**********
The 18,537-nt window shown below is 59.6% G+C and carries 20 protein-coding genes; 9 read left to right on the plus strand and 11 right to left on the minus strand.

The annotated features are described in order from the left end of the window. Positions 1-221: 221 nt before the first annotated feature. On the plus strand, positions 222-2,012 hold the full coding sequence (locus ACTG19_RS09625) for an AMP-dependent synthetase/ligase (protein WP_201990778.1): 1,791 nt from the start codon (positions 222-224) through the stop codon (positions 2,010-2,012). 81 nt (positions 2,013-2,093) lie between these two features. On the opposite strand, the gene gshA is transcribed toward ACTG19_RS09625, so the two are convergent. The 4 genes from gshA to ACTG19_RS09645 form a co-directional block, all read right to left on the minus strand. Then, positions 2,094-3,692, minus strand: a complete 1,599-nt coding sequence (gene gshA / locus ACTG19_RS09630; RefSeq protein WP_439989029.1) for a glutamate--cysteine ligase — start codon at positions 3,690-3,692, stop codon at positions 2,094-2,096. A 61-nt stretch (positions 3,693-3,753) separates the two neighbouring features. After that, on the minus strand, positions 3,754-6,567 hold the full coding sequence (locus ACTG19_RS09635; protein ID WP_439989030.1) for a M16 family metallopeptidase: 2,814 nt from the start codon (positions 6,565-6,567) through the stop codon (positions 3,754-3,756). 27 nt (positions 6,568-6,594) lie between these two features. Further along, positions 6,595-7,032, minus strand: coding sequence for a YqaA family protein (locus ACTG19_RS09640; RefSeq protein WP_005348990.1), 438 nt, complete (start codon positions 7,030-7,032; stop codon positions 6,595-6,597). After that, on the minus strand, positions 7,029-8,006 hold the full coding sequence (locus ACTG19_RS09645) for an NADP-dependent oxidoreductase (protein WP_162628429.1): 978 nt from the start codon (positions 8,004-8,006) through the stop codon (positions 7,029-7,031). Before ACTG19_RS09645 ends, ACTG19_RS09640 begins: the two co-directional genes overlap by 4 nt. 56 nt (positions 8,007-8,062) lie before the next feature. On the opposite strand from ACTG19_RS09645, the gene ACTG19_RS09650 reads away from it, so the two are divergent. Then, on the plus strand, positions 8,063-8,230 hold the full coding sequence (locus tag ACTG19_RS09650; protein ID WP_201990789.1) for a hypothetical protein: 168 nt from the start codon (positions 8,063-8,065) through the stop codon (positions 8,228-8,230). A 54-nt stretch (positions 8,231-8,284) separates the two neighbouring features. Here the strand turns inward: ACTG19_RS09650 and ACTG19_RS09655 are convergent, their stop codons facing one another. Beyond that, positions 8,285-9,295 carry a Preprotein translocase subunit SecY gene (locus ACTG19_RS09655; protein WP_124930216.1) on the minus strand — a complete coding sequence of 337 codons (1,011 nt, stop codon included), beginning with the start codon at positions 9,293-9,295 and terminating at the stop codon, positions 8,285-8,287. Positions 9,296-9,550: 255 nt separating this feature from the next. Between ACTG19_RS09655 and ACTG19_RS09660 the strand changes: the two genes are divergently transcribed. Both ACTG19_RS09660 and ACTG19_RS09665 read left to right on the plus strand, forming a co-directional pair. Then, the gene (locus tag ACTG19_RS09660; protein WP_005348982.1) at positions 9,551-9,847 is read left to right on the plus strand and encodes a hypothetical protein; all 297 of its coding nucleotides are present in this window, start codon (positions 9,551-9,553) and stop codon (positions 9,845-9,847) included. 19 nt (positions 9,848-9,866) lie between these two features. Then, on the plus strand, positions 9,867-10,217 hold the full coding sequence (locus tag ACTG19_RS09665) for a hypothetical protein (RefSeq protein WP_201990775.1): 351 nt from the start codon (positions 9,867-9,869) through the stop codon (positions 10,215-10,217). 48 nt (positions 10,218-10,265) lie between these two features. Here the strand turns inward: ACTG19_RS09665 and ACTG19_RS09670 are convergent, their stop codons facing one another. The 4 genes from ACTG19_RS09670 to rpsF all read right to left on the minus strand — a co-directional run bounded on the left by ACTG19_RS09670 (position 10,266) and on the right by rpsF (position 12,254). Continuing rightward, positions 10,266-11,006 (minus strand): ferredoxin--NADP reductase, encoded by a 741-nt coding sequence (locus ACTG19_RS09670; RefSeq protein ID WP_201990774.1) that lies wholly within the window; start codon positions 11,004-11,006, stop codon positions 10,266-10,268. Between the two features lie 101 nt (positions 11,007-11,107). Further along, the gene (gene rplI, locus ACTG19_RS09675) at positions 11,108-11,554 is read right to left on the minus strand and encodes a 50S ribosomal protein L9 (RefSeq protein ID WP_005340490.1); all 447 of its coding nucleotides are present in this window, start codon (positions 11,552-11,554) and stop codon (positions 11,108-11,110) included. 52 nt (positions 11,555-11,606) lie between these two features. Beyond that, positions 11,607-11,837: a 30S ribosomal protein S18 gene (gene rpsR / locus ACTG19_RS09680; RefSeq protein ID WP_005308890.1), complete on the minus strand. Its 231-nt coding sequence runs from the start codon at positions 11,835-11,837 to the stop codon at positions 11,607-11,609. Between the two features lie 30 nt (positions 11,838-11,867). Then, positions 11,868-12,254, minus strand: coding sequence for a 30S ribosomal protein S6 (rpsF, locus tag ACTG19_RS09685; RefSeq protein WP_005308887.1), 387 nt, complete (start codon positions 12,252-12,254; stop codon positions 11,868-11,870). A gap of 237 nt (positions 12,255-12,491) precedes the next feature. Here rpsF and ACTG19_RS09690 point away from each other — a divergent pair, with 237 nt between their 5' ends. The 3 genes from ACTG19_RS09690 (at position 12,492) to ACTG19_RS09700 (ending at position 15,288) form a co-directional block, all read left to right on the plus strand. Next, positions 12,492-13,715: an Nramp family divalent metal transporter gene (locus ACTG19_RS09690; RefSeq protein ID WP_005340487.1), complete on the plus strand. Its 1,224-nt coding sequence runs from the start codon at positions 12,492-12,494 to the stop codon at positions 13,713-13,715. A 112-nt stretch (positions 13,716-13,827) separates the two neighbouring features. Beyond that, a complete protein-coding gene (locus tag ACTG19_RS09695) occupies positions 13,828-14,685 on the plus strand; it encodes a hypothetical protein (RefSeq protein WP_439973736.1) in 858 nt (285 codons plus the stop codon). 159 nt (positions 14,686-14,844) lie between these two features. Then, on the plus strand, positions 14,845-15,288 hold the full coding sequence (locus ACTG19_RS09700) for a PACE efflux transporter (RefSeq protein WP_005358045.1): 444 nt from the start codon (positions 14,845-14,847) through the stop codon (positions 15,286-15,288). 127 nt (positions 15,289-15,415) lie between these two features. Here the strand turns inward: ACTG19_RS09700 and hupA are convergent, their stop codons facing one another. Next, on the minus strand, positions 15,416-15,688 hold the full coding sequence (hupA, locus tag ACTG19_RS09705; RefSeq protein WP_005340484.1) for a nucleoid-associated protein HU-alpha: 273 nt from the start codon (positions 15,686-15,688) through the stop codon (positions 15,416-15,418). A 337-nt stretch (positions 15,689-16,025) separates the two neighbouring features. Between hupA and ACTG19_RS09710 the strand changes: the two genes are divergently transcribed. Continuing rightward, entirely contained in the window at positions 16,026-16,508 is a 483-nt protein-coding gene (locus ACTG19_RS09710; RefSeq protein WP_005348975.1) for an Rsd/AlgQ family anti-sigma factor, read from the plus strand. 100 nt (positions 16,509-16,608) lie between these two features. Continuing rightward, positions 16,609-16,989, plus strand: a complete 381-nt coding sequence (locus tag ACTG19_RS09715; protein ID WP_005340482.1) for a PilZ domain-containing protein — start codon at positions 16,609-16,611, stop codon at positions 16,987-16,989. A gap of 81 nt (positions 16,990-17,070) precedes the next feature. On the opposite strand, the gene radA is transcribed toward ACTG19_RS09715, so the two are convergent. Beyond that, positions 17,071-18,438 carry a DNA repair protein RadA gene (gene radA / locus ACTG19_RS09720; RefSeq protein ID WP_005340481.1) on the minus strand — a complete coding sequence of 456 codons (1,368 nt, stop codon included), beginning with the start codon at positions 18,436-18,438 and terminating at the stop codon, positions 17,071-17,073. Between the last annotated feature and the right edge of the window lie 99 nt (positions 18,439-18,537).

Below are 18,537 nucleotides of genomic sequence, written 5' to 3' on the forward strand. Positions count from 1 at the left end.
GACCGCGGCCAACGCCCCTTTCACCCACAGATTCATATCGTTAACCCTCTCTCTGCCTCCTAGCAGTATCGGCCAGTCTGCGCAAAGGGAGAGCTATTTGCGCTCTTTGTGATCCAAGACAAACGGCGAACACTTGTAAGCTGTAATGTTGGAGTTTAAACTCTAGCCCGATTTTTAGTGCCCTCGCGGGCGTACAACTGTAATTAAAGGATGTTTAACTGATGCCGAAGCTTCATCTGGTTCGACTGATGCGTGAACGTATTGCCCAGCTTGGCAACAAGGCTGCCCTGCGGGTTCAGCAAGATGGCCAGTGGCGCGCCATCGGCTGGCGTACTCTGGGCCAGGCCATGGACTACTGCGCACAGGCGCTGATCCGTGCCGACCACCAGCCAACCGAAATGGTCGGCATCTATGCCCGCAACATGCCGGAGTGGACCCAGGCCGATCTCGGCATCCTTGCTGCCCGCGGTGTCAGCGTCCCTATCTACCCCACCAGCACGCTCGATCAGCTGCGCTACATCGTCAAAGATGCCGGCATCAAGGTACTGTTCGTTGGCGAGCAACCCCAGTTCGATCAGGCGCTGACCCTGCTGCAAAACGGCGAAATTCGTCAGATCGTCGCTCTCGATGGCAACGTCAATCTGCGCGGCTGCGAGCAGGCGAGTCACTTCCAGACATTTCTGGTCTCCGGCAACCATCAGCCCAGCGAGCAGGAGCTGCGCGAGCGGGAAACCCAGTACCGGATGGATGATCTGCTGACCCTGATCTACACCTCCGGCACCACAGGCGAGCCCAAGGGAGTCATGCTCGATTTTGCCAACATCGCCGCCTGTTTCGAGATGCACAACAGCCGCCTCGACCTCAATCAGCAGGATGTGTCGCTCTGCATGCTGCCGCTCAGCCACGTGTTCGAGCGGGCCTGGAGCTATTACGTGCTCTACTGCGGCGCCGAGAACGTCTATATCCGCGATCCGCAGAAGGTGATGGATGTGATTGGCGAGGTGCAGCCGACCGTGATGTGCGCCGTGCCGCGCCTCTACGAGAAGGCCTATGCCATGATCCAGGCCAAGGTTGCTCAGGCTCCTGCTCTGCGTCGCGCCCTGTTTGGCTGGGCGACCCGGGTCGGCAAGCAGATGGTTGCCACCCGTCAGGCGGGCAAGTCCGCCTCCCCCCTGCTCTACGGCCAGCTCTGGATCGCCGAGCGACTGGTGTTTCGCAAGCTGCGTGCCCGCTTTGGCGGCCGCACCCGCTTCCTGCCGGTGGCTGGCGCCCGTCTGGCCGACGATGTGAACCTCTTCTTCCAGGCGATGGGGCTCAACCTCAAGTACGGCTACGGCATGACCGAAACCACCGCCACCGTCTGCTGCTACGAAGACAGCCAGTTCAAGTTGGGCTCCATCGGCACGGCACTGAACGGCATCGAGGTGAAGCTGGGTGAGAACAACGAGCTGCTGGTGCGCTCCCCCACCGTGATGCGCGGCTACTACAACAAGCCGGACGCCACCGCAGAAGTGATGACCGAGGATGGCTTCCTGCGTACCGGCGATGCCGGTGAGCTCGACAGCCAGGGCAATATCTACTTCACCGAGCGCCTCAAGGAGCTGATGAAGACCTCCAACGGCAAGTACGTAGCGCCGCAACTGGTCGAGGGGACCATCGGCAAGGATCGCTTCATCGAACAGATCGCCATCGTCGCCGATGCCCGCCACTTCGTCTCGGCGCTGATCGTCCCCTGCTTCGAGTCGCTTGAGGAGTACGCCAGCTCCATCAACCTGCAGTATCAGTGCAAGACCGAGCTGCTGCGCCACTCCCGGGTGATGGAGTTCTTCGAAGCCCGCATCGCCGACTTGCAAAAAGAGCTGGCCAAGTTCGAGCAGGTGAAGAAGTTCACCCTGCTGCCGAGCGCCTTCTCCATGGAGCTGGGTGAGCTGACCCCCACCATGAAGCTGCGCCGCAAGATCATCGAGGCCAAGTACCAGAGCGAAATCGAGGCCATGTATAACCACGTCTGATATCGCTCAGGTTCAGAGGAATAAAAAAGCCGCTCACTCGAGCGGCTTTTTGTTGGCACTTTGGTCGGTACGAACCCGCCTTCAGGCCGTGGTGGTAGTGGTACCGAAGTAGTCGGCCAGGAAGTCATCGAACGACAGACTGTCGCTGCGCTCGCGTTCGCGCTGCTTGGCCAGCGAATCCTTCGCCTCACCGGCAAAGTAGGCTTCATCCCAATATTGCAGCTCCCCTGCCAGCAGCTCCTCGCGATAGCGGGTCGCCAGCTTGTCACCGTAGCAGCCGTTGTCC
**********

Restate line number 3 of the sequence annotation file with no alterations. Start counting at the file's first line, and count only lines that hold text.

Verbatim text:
Below are 18,537 nucleotides of genomic sequence, written 5' to 3' on the forward strand. Positions count from 1 at the left end.